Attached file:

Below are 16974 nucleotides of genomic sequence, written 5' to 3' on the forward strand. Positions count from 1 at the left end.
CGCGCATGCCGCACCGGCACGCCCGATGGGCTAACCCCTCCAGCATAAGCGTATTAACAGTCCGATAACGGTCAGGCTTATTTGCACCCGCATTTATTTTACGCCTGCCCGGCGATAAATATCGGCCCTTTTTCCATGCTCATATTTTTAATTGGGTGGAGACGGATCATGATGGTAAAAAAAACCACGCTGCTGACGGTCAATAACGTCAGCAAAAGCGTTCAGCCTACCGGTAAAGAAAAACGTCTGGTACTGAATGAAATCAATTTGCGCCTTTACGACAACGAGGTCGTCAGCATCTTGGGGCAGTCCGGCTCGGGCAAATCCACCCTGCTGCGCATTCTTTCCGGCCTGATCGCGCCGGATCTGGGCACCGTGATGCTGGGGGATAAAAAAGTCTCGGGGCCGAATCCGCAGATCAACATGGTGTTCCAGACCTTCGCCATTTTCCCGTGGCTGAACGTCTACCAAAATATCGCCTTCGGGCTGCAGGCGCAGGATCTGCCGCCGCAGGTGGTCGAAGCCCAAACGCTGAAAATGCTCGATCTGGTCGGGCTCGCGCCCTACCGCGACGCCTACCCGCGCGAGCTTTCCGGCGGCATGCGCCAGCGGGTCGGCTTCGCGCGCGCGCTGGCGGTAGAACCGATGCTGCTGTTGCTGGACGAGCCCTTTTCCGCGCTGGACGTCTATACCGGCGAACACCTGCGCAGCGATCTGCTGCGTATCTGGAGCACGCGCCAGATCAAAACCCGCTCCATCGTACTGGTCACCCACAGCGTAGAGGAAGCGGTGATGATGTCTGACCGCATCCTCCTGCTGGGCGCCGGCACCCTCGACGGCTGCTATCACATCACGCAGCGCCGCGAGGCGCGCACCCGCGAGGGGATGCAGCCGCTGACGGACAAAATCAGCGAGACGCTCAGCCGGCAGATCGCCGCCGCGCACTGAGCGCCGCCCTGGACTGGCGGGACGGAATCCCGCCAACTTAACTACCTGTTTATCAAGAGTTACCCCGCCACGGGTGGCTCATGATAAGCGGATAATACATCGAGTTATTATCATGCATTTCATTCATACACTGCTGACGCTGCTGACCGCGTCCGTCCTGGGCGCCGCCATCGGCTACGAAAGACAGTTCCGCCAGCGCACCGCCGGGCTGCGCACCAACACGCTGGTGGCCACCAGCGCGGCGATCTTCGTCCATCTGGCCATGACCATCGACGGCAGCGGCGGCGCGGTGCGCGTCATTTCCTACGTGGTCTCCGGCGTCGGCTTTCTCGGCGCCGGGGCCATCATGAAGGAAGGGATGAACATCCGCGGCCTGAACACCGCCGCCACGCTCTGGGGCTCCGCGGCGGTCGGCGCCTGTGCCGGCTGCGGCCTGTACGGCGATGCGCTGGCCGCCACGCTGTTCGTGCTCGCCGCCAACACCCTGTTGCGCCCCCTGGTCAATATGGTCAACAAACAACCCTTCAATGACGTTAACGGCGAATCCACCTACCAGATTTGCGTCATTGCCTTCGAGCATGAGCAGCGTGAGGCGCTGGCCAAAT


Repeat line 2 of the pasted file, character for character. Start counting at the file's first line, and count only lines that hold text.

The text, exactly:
CGCGCATGCCGCACCGGCACGCCCGATGGGCTAACCCCTCCAGCATAAGCGTATTAACAGTCCGATAACGGTCAGGCTTATTTGCACCCGCATTTATTTTACGCCTGCCCGGCGATAAATATCGGCCCTTTTTCCATGCTCATATTTTTAATTGGGTGGAGACGGATCATGATGGTAAAAAAAACCACGCTGCTGACGGTCAATAACGTCAGCAAAAGCGTTCAGCCTACCGGTAAAGAAAAACGTCTGGTACTGAATGAAATCAATTTGCGCCTTTACGACAACGAGGTCGTCAGCATCTTGGGGCAGTCCGGCTCGGGCAAATCCACCCTGCTGCGCATTCTTTCCGGCCTGATCGCGCCGGATCTGGGCACCGTGATGCTGGGGGATAAAAAAGTCTCGGGGCCGAATCCGCAGATCAACATGGTGTTCCAGACCTTCGCCATTTTCCCGTGGCTGAACGTCTACCAAAATATCGCCTTCGGGCTGCAGGCGCAGGATCTGCCGCCGCAGGTGGTCGAAGCCCAAACGCTGAAAATGCTCGATCTGGTCGGGCTCGCGCCCTACCGCGACGCCTACCCGCGCGAGCTTTCCGGCGGCATGCGCCAGCGGGTCGGCTTCGCGCGCGCGCTGGCGGTAGAACCGATGCTGCTGTTGCTGGACGAGCCCTTTTCCGCGCTGGACGTCTATACCGGCGAACACCTGCGCAGCGATCTGCTGCGTATCTGGAGCACGCGCCAGATCAAAACCCGCTCCATCGTACTGGTCACCCACAGCGTAGAGGAAGCGGTGATGATGTCTGACCGCATCCTCCTGCTGGGCGCCGGCACCCTCGACGGCTGCTATCACATCACGCAGCGCCGCGAGGCGCGCACCCGCGAGGGGATGCAGCCGCTGACGGACAAAATCAGCGAGACGCTCAGCCGGCAGATCGCCGCCGCGCACTGAGCGCCGCCCTGGACTGGCGGGACGGAATCCCGCCAACTTAACTACCTGTTTATCAAGAGTTACCCCGCCACGGGTGGCTCATGATAAGCGGATAATACATCGAGTTATTATCATGCATTTCATTCATACACTGCTGACGCTGCTGACCGCGTCCGTCCTGGGCGCCGCCATCGGCTACGAAAGACAGTTCCGCCAGCGCACCGCCGGGCTGCGCACCAACACGCTGGTGGCCACCAGCGCGGCGATCTTCGTCCATCTGGCCATGACCATCGACGGCAGCGGCGGCGCGGTGCGCGTCATTTCCTACGTGGTCTCCGGCGTCGGCTTTCTCGGCGCCGGGGCCATCATGAAGGAAGGGATGAACATCCGCGGCCTGAACACCGCCGCCACGCTCTGGGGCTCCGCGGCGGTCGGCGCCTGTGCCGGCTGCGGCCTGTACGGCGATGCGCTGGCCGCCACGCTGTTCGTGCTCGCCGCCAACACCCTGTTGCGCCCCCTGGTCAATATGGTCAACAAACAACCCTTCAATGACGTTAACGGCGAATCCACCTACCAGATTTGCGTCATTGCCTTCGAGCATGAGCAGCGTGAGGCGCTGGCCAAAT